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Diamond records; cagers?

* Upon learning that the Milwaukee Brewers had set an American League record with 34 home runs in 15 games, a colleague commented facetiously, ''I wonder what the record for home runs on rainy Tuesdays is.'' Baseball truly does swim in statistics, some of which seem trivial at best. Yet the thousands of records are part of what make the game so fascinating for many fans.

As for those rainy Tuesday homers, well, you won't find them chronicled anywhere. ''For the most part, we're not adding new records, just updating existing entries,'' explains Craig Carter, editor of the 400-page Baseball Record Book published by The Sporting News. That, however, is a job that requires keen instincts, for some records are so obscure that hardly anyone notices they've been broken or tied.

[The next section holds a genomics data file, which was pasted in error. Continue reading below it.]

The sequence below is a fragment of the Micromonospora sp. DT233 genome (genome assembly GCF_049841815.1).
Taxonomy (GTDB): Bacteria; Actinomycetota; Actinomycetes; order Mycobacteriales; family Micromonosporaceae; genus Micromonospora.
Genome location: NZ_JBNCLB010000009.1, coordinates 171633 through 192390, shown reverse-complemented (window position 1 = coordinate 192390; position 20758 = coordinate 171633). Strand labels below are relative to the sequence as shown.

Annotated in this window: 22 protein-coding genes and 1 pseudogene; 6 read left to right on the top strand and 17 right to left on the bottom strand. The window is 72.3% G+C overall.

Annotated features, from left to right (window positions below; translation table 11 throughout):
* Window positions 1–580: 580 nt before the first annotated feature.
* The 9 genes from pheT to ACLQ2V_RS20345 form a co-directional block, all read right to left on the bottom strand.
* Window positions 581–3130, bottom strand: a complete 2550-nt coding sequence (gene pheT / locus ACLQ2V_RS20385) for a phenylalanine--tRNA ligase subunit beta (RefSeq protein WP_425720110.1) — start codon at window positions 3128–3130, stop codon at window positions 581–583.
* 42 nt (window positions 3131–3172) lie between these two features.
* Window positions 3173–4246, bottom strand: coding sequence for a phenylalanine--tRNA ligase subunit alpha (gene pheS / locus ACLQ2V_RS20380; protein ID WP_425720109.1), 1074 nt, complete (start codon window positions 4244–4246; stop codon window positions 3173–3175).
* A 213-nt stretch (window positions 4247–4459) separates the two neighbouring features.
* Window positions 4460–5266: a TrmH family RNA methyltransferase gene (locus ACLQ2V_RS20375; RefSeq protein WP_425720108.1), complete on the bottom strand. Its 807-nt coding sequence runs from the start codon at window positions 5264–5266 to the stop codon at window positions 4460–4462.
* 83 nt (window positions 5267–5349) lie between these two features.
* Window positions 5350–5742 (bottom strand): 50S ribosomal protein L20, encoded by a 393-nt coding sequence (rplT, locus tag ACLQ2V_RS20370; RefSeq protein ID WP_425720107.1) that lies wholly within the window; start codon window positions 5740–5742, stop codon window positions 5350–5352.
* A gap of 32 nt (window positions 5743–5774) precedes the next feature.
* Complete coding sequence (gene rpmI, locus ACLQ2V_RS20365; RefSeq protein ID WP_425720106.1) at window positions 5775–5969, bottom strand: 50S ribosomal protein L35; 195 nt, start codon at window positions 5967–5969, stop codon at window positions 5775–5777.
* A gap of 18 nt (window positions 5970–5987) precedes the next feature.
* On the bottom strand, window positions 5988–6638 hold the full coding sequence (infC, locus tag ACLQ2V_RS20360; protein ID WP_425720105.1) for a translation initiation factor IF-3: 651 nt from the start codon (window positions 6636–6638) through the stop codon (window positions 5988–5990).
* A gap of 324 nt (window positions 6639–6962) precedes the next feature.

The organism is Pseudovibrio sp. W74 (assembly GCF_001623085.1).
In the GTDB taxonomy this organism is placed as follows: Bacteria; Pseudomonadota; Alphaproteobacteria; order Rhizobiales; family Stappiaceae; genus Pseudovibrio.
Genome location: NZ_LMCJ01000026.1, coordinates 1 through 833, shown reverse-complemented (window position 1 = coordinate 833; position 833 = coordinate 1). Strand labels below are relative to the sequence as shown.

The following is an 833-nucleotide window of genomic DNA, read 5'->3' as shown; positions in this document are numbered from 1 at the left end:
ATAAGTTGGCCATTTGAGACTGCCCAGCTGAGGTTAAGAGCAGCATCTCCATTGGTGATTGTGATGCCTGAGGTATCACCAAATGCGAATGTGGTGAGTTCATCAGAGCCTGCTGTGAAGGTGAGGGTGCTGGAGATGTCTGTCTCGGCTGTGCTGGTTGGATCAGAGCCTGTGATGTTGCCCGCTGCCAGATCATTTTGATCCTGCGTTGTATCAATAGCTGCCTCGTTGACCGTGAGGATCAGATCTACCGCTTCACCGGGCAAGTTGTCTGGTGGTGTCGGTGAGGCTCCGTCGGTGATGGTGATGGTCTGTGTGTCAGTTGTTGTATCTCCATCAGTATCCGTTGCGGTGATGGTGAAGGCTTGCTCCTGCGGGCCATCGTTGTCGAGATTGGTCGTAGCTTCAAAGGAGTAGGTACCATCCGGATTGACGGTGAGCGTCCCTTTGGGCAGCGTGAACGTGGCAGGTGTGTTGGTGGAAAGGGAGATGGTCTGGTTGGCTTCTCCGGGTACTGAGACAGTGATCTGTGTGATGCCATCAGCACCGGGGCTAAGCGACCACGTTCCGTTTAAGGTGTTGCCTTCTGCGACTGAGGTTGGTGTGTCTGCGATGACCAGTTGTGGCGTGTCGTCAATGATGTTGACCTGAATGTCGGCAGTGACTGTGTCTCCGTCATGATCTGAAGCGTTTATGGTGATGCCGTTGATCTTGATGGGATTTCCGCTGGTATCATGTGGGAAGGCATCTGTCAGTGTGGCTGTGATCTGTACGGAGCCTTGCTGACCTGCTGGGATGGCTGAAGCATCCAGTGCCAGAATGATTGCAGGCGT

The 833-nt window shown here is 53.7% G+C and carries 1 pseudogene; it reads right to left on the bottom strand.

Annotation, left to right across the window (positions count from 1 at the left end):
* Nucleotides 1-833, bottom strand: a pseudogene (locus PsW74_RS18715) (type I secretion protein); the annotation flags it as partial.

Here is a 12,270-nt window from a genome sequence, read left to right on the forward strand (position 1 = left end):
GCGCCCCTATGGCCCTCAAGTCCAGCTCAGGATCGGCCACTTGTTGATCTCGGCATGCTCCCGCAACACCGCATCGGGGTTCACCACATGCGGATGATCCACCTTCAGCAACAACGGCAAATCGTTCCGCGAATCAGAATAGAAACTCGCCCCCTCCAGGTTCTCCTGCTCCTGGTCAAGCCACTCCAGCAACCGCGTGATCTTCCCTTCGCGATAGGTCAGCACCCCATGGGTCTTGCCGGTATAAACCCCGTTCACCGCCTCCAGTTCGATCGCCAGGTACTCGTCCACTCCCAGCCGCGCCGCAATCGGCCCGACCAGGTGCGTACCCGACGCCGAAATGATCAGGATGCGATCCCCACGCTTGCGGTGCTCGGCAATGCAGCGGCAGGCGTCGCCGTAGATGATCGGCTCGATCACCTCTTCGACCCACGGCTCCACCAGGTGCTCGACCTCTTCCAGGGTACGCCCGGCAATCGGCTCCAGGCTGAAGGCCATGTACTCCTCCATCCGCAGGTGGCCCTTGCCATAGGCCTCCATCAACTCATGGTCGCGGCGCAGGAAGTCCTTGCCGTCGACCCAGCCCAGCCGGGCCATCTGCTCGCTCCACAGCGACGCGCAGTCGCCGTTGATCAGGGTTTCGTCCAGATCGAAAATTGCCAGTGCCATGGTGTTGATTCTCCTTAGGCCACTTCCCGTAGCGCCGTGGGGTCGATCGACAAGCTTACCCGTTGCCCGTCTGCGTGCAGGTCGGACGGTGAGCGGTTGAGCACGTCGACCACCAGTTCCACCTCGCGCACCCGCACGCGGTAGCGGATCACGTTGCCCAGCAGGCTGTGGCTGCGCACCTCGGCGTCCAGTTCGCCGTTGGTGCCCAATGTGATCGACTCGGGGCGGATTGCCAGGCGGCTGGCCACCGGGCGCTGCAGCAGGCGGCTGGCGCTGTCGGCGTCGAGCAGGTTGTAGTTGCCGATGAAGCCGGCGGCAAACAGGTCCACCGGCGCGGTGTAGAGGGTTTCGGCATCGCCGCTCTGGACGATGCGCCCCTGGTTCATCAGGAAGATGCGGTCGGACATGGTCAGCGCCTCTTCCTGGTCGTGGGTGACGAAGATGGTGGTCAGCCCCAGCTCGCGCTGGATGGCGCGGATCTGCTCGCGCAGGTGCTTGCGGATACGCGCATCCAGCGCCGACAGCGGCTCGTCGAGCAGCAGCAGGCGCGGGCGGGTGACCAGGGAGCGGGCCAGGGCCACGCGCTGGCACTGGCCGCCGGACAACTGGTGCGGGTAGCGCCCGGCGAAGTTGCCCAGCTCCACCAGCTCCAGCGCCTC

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Carter cites two examples from the current season: Pittsburgh's Omar Moreno and Johnny Ray hit back-to-back homers to lead off a game to tie a major league mark, and Atlanta's seven double plays in a 14-inning game also equalled a record.

* For the sake of variety or to make a headline fit, newspapers occasionally dust off words such as thinlies, netmen, and grapplers to identify athletes in track, tennis, and wrestling. These synonyms at least conjure up the right images. It's when basketball players are called cagers that many people draw a blank. The use of this word dates to basketball antiquity, when the game was often played on 60-by-40 foot courts enclosed by chicken wire. The ball stayed in play, and so did the players, who appeared to be caged.

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